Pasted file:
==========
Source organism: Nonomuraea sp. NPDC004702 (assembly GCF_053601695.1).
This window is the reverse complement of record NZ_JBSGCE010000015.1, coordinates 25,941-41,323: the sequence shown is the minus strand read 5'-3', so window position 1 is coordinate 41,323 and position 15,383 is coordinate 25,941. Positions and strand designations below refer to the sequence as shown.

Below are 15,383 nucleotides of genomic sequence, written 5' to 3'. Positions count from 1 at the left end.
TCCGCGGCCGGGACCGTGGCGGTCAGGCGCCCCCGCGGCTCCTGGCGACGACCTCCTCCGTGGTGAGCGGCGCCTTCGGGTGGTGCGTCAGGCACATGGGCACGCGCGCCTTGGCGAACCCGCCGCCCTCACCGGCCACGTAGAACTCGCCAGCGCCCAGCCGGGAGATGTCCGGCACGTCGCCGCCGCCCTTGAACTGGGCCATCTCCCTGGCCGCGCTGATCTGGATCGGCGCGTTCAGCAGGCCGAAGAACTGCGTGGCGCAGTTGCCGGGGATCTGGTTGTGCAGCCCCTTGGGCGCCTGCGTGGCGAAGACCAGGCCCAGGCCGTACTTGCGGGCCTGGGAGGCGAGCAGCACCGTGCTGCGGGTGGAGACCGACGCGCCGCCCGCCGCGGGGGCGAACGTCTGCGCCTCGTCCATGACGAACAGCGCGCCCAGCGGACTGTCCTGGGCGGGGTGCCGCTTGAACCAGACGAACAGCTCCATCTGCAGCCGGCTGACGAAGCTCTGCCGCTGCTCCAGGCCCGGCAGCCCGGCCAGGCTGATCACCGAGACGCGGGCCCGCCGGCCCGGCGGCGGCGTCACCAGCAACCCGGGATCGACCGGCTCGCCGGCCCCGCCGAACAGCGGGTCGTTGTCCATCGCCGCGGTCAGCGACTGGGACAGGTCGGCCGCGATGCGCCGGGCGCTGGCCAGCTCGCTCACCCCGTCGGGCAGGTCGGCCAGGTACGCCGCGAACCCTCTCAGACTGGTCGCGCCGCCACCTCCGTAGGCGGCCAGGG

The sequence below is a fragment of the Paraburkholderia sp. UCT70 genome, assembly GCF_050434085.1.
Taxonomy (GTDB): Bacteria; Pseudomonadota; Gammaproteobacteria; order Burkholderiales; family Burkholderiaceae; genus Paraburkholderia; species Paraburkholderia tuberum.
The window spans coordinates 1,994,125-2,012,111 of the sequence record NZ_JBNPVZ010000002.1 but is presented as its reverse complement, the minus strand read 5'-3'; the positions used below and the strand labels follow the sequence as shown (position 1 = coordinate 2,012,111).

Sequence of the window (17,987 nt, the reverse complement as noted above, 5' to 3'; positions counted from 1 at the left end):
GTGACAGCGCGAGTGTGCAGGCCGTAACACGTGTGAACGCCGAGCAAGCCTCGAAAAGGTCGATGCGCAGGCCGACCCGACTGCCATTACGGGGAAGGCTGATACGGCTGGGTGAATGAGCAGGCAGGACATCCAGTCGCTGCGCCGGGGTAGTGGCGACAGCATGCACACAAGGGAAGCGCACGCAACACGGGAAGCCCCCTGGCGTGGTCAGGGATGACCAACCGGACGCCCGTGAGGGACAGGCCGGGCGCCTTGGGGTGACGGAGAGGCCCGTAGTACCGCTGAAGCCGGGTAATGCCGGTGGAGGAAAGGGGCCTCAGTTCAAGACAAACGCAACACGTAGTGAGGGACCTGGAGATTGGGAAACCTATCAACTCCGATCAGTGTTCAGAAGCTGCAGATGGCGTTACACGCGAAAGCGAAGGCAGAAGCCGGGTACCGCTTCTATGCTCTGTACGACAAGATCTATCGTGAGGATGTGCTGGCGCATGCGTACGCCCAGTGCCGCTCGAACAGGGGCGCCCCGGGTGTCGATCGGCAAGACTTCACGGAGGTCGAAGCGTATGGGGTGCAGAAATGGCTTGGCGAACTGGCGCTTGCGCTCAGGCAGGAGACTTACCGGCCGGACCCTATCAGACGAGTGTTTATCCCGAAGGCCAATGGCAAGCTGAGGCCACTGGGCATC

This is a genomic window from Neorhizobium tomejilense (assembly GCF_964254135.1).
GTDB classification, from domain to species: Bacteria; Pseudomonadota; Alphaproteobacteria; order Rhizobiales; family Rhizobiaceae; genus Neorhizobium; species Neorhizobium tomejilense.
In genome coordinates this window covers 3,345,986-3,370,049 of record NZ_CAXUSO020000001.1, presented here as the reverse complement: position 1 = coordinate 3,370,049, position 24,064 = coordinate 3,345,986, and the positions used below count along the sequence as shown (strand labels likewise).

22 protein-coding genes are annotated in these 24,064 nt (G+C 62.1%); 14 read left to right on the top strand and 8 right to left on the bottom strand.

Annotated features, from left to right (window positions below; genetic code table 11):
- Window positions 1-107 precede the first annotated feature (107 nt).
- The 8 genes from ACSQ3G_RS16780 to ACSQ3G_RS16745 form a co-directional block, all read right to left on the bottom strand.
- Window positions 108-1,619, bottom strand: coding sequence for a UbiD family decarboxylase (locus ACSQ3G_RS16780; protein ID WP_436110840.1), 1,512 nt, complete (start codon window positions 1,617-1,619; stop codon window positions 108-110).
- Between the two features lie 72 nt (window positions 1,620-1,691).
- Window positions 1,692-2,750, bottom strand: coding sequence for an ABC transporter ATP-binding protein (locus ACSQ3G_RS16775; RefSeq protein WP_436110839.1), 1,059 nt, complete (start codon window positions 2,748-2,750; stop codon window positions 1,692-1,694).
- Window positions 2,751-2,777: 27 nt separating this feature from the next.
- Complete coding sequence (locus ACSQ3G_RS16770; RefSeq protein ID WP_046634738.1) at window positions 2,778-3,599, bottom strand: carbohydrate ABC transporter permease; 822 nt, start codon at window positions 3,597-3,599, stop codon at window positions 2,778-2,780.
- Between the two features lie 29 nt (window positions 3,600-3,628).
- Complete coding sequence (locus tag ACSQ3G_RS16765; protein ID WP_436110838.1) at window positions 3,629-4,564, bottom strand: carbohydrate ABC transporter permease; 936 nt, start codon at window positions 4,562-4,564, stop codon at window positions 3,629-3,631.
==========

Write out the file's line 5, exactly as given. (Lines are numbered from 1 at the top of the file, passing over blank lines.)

The sequence below is a fragment of the Paraburkholderia sp. UCT70 genome, assembly GCF_050434085.1.